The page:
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14 June 2015

Study Links Screen-Based Media Use to Poorer Bone Health in Teen Boys

Researchers have found a link between the amount of time
teenage boys spend using screen-based media and reduced
bone mineral density.
Study links screen-based media use to poorer bone health in teen boys
by Honor Whiteman, medicalnewstoday.com, 11 June 2015

Those of you who have a teenage son will know first hand the hard work involved in luring them away from TV and computer games. But a new study suggests yet another good reason to; the amount of time teenage boys spend in front of a TV or computer screen may affect their bone health.

Researchers have found a link between the amount of time teenage boys spend using screen-based media and reduced bone mineral density.

Anne Winther, of UiT The Arctic University of Norway in Tromsø, and colleagues publish their findings in the journal BMJ Open.



The American Academy of Pediatrics (AAP) recommend that screen time for children and teenagers - including the use of TVs, computers, smartphones and other screen-based electronic devices - should not exceed 2 hours a day, while use of such devices should be avoided for children aged 2 and under.

The AAP recommendations are based on numerous studies reporting the negative health effects of excessive screen time. In 2013, for example, Medical News Today reported on a study claiming too much time spent in front of screens could harm a child's well-being and increase anxiety, while a 2014 study found excessive screen time may raise a child's risk of high blood pressure.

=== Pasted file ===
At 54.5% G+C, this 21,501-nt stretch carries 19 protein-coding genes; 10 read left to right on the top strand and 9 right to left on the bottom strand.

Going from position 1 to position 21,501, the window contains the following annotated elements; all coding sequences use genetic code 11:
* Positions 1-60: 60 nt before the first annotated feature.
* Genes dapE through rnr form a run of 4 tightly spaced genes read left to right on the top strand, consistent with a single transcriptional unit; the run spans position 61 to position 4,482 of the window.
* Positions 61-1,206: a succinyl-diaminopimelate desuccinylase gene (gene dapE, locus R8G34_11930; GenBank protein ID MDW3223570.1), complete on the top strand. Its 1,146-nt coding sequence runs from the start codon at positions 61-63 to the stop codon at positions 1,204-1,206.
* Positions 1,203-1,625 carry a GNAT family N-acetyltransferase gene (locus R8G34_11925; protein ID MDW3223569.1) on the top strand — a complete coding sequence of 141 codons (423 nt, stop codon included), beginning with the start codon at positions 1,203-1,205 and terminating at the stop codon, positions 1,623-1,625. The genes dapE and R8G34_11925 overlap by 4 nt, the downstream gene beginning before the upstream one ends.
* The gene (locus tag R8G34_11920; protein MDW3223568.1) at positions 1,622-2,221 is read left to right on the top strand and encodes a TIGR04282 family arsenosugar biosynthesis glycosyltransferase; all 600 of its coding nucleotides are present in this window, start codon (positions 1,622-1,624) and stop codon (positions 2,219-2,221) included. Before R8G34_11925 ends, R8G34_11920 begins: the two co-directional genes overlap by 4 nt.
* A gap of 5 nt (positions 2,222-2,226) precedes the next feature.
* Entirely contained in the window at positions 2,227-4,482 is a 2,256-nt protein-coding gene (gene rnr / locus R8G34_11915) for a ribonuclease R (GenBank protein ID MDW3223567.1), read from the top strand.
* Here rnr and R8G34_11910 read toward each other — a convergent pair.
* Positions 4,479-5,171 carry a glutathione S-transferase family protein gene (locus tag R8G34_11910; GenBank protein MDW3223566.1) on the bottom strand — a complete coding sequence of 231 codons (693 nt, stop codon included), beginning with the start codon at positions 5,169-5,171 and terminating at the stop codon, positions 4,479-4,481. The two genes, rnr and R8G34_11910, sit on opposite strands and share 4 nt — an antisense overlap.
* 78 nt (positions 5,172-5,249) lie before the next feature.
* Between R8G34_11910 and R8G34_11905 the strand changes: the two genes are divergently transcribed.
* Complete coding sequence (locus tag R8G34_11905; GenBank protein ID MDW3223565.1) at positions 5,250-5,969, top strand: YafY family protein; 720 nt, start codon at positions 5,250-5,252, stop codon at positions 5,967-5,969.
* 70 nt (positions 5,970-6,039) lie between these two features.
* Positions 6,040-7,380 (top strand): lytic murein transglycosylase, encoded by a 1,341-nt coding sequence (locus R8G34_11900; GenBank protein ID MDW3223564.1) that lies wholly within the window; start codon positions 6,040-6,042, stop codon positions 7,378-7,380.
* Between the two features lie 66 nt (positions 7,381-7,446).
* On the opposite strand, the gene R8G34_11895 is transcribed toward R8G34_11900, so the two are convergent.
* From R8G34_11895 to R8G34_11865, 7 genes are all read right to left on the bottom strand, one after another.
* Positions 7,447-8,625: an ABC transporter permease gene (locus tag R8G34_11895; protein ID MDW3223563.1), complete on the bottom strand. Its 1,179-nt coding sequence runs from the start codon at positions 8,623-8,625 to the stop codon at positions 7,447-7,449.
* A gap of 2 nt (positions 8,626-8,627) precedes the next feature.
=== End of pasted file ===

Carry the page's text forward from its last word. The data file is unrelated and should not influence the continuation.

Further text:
For this latest study, Winther and colleagues set out to investigate how use of screen-based media may impact the bone health of teenagers - a topic they say few studies have investigated, with those that have, producing conflicting results.

In 2010-11, the team surveyed 961 teenagers from Norway aged 15-17 years who were part of the Tromsø Fit Futures Study. In 2012-13, 688 of these teenagers were surveyed again.

For both surveys, teenagers were asked how much time they spent using their computers or watching TV and movies at the weekends and outside of school hours during the week.

Their tobacco and alcohol intake was also assessed, and they completed a food frequency questionnaire detailing their soft drink and calcium intake - factors known to affect bone health.

Information on the average weekly physical activity of all participants over the previous year was gathered and categorized to one of four groups: sedentary, a minimum of 4 hours of walking, cycling or formal exercise each week, at least 4 hours of recreational sports a week, or engagement in competitive sports/hard training several times a week.

Using X-ray absorptiometry, the researchers analyzed the teenagers' bone mineral density in the whole skeleton, as well as in the hip and top of the thigh bone (femoral neck). Body mass index (BMI) was assessed, as were the teenagers' vitamin D levels.

Weekend screen time linked to lower bone mineral density in all body sites for teen boys